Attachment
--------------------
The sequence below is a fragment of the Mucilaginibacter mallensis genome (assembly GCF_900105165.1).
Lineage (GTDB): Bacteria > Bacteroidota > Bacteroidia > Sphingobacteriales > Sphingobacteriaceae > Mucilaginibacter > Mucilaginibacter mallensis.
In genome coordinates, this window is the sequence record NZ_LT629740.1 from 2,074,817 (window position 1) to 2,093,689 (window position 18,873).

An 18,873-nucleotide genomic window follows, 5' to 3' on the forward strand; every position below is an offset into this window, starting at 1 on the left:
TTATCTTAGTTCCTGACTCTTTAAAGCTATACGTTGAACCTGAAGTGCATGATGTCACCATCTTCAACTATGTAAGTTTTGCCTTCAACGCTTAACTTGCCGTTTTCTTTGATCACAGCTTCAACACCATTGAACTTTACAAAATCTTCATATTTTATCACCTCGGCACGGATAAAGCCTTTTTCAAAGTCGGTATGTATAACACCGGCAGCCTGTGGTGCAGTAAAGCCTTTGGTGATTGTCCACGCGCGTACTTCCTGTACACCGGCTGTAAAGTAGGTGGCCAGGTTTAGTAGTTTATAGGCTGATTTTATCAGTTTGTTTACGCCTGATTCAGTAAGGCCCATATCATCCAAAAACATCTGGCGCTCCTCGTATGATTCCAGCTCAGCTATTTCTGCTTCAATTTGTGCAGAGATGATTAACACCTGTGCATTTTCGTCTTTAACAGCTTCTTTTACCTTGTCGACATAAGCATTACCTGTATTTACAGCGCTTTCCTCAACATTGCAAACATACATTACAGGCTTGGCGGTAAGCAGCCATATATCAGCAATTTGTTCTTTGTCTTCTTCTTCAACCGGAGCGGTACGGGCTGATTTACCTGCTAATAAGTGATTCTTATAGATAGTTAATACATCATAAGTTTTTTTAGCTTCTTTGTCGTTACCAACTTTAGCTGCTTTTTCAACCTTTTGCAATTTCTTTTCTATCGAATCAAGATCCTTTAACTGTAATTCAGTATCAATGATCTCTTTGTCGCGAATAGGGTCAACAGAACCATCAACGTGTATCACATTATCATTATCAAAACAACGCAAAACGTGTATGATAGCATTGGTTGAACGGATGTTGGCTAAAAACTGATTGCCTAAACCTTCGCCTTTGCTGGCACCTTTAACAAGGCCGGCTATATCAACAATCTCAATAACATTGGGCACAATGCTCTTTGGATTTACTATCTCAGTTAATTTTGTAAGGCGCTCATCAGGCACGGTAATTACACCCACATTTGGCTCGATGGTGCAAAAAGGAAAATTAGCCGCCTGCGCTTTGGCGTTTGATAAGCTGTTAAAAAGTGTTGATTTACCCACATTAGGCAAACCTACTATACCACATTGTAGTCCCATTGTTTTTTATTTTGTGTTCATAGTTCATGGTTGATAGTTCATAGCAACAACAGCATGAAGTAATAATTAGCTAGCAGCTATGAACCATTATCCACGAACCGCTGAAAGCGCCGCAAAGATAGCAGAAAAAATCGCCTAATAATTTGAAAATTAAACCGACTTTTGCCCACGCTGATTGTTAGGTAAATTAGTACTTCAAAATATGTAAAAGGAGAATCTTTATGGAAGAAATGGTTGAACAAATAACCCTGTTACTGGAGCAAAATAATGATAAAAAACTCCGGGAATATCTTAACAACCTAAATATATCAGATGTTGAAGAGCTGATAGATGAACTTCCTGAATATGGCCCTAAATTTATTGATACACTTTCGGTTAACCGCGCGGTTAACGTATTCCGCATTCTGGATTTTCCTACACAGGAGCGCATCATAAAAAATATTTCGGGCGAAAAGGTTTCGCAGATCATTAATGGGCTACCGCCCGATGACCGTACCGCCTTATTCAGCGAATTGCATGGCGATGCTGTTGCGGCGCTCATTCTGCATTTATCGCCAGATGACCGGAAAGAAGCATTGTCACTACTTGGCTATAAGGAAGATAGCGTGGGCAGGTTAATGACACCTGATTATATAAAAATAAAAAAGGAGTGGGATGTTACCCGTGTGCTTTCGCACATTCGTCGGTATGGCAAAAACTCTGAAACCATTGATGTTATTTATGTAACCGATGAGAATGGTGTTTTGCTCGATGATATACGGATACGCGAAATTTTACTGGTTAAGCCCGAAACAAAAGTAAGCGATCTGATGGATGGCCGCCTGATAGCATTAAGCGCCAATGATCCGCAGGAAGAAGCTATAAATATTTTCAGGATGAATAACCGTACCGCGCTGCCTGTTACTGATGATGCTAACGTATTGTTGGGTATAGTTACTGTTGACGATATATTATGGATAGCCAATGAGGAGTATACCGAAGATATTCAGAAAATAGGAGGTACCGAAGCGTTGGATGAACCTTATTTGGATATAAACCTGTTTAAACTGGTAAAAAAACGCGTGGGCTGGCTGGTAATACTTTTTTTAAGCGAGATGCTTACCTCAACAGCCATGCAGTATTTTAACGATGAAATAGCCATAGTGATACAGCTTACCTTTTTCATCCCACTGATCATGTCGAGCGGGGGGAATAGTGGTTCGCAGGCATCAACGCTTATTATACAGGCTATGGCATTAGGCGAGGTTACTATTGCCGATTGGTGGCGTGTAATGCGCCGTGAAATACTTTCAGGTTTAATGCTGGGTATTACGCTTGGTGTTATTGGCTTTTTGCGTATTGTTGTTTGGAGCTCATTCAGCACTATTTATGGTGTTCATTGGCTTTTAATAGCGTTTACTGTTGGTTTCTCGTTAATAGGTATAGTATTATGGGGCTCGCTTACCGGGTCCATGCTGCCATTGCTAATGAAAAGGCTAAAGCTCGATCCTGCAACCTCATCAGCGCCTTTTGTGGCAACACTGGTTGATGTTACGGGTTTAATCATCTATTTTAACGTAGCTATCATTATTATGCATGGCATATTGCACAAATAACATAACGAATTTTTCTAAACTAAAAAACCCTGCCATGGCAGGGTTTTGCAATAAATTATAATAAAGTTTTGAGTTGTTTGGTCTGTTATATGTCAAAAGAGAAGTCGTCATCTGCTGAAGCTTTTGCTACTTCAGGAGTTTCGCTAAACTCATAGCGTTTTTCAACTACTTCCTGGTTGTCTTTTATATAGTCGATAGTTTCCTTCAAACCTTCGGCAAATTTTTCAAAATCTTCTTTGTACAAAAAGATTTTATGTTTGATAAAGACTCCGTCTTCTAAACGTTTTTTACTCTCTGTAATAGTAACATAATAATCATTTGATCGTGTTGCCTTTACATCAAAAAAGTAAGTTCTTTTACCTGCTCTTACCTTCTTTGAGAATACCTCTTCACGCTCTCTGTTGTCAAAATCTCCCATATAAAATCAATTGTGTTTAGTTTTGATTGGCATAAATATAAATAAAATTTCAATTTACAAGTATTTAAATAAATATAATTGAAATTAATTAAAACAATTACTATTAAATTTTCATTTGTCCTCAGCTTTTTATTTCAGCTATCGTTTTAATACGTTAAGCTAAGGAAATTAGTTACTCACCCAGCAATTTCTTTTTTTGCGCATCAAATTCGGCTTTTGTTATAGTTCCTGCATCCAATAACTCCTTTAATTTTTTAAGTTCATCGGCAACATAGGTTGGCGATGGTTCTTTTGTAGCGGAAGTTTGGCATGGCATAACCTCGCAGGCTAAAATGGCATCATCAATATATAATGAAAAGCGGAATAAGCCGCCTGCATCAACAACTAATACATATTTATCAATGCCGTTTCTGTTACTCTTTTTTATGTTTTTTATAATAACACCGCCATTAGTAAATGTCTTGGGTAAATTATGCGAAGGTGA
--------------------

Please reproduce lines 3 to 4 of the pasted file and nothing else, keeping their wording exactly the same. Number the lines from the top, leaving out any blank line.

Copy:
In genome coordinates, this window is the sequence record NZ_LT629740.1 from 2,074,817 (window position 1) to 2,093,689 (window position 18,873).

An 18,873-nucleotide genomic window follows, 5' to 3' on the forward strand; every position below is an offset into this window, starting at 1 on the left: